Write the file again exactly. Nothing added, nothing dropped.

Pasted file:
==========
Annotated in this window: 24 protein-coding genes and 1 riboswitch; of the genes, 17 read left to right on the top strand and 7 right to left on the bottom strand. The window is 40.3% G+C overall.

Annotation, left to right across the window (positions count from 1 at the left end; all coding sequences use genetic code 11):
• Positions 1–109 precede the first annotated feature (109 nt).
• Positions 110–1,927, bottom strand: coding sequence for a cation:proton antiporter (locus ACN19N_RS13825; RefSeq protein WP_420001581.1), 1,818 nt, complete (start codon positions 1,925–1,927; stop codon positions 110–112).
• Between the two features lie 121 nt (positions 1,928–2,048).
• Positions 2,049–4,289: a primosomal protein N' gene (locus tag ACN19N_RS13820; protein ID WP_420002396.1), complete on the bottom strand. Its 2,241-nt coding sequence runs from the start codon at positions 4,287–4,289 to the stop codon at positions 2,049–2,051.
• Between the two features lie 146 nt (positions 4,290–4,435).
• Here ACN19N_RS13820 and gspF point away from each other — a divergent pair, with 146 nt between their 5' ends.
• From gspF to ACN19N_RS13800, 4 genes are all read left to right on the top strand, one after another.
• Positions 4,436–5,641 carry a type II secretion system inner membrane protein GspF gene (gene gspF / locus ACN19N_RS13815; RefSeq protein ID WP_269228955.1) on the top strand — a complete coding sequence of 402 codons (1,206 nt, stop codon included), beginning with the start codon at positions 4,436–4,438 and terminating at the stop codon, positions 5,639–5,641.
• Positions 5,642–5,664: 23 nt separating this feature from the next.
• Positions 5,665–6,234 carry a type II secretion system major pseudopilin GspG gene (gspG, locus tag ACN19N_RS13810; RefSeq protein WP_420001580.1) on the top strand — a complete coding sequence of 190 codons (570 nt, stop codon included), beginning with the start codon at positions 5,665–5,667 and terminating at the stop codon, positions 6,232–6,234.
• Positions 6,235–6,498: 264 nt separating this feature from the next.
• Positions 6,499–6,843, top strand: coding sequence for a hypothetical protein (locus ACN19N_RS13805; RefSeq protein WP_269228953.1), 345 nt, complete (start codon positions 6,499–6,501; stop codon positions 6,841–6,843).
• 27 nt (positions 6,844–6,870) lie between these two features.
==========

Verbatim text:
Annotated in this window: 24 protein-coding genes and 1 riboswitch; of the genes, 17 read left to right on the top strand and 7 right to left on the bottom strand. The window is 40.3% G+C overall.

Annotation, left to right across the window (positions count from 1 at the left end; all coding sequences use genetic code 11):
• Positions 1–109 precede the first annotated feature (109 nt).
• Positions 110–1,927, bottom strand: coding sequence for a cation:proton antiporter (locus ACN19N_RS13825; RefSeq protein WP_420001581.1), 1,818 nt, complete (start codon positions 1,925–1,927; stop codon positions 110–112).
• Between the two features lie 121 nt (positions 1,928–2,048).
• Positions 2,049–4,289: a primosomal protein N' gene (locus tag ACN19N_RS13820; protein ID WP_420002396.1), complete on the bottom strand. Its 2,241-nt coding sequence runs from the start codon at positions 4,287–4,289 to the stop codon at positions 2,049–2,051.
• Between the two features lie 146 nt (positions 4,290–4,435).
• Here ACN19N_RS13820 and gspF point away from each other — a divergent pair, with 146 nt between their 5' ends.
• From gspF to ACN19N_RS13800, 4 genes are all read left to right on the top strand, one after another.
• Positions 4,436–5,641 carry a type II secretion system inner membrane protein GspF gene (gene gspF / locus ACN19N_RS13815; RefSeq protein ID WP_269228955.1) on the top strand — a complete coding sequence of 402 codons (1,206 nt, stop codon included), beginning with the start codon at positions 4,436–4,438 and terminating at the stop codon, positions 5,639–5,641.
• Positions 5,642–5,664: 23 nt separating this feature from the next.
• Positions 5,665–6,234 carry a type II secretion system major pseudopilin GspG gene (gspG, locus tag ACN19N_RS13810; RefSeq protein WP_420001580.1) on the top strand — a complete coding sequence of 190 codons (570 nt, stop codon included), beginning with the start codon at positions 5,665–5,667 and terminating at the stop codon, positions 6,232–6,234.
• Positions 6,235–6,498: 264 nt separating this feature from the next.
• Positions 6,499–6,843, top strand: coding sequence for a hypothetical protein (locus ACN19N_RS13805; RefSeq protein WP_269228953.1), 345 nt, complete (start codon positions 6,499–6,501; stop codon positions 6,841–6,843).
• 27 nt (positions 6,844–6,870) lie between these two features.